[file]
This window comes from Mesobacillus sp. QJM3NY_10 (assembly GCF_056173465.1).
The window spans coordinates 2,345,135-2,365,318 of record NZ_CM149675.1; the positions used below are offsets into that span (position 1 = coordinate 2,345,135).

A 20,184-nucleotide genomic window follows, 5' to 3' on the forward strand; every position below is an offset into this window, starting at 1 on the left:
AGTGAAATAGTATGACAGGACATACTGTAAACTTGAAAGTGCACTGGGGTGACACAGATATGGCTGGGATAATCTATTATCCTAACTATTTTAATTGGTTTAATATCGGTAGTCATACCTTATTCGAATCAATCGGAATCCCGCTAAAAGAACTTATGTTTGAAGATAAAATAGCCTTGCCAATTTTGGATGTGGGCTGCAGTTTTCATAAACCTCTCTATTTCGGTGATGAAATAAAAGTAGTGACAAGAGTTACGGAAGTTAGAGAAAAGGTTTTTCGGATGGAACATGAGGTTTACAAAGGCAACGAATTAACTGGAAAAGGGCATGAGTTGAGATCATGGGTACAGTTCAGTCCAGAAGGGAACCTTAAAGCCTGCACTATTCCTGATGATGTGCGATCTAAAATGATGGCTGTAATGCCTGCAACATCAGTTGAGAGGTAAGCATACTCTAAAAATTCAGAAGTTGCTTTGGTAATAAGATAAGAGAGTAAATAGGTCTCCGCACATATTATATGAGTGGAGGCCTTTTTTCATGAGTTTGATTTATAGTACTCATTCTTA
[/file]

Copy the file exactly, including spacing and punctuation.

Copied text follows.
This window comes from Mesobacillus sp. QJM3NY_10 (assembly GCF_056173465.1).
The window spans coordinates 2,345,135-2,365,318 of record NZ_CM149675.1; the positions used below are offsets into that span (position 1 = coordinate 2,345,135).

A 20,184-nucleotide genomic window follows, 5' to 3' on the forward strand; every position below is an offset into this window, starting at 1 on the left:
AGTGAAATAGTATGACAGGACATACTGTAAACTTGAAAGTGCACTGGGGTGACACAGATATGGCTGGGATAATCTATTATCCTAACTATTTTAATTGGTTTAATATCGGTAGTCATACCTTATTCGAATCAATCGGAATCCCGCTAAAAGAACTTATGTTTGAAGATAAAATAGCCTTGCCAATTTTGGATGTGGGCTGCAGTTTTCATAAACCTCTCTATTTCGGTGATGAAATAAAAGTAGTGACAAGAGTTACGGAAGTTAGAGAAAAGGTTTTTCGGATGGAACATGAGGTTTACAAAGGCAACGAATTAACTGGAAAAGGGCATGAGTTGAGATCATGGGTACAGTTCAGTCCAGAAGGGAACCTTAAAGCCTGCACTATTCCTGATGATGTGCGATCTAAAATGATGGCTGTAATGCCTGCAACATCAGTTGAGAGGTAAGCATACTCTAAAAATTCAGAAGTTGCTTTGGTAATAAGATAAGAGAGTAAATAGGTCTCCGCACATATTATATGAGTGGAGGCCTTTTTTCATGAGTTTGATTTATAGTACTCATTCTTA